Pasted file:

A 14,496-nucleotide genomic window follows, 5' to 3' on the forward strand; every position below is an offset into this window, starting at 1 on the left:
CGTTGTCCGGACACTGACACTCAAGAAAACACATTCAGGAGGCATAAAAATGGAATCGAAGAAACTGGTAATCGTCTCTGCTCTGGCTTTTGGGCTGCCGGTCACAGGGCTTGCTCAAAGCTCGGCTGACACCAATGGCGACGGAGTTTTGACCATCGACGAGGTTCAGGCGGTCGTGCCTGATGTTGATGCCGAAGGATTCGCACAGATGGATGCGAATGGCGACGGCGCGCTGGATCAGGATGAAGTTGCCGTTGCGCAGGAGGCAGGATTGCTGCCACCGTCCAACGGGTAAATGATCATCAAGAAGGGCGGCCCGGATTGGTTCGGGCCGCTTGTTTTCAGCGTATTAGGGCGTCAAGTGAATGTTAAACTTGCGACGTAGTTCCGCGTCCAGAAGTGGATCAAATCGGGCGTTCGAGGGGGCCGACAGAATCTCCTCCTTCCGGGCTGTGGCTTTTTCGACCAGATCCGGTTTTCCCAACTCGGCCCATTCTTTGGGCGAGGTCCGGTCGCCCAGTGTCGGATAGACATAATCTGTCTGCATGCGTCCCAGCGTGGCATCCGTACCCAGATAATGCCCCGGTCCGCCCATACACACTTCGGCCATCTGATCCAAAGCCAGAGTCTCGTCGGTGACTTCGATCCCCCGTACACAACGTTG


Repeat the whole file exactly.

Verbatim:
A 14,496-nucleotide genomic window follows, 5' to 3' on the forward strand; every position below is an offset into this window, starting at 1 on the left:
CGTTGTCCGGACACTGACACTCAAGAAAACACATTCAGGAGGCATAAAAATGGAATCGAAGAAACTGGTAATCGTCTCTGCTCTGGCTTTTGGGCTGCCGGTCACAGGGCTTGCTCAAAGCTCGGCTGACACCAATGGCGACGGAGTTTTGACCATCGACGAGGTTCAGGCGGTCGTGCCTGATGTTGATGCCGAAGGATTCGCACAGATGGATGCGAATGGCGACGGCGCGCTGGATCAGGATGAAGTTGCCGTTGCGCAGGAGGCAGGATTGCTGCCACCGTCCAACGGGTAAATGATCATCAAGAAGGGCGGCCCGGATTGGTTCGGGCCGCTTGTTTTCAGCGTATTAGGGCGTCAAGTGAATGTTAAACTTGCGACGTAGTTCCGCGTCCAGAAGTGGATCAAATCGGGCGTTCGAGGGGGCCGACAGAATCTCCTCCTTCCGGGCTGTGGCTTTTTCGACCAGATCCGGTTTTCCCAACTCGGCCCATTCTTTGGGCGAGGTCCGGTCGCCCAGTGTCGGATAGACATAATCTGTCTGCATGCGTCCCAGCGTGGCATCCGTACCCAGATAATGCCCCGGTCCGCCCATACACACTTCGGCCATCTGATCCAAAGCCAGAGTCTCGTCGGTGACTTCGATCCCCCGTACACAACGTTG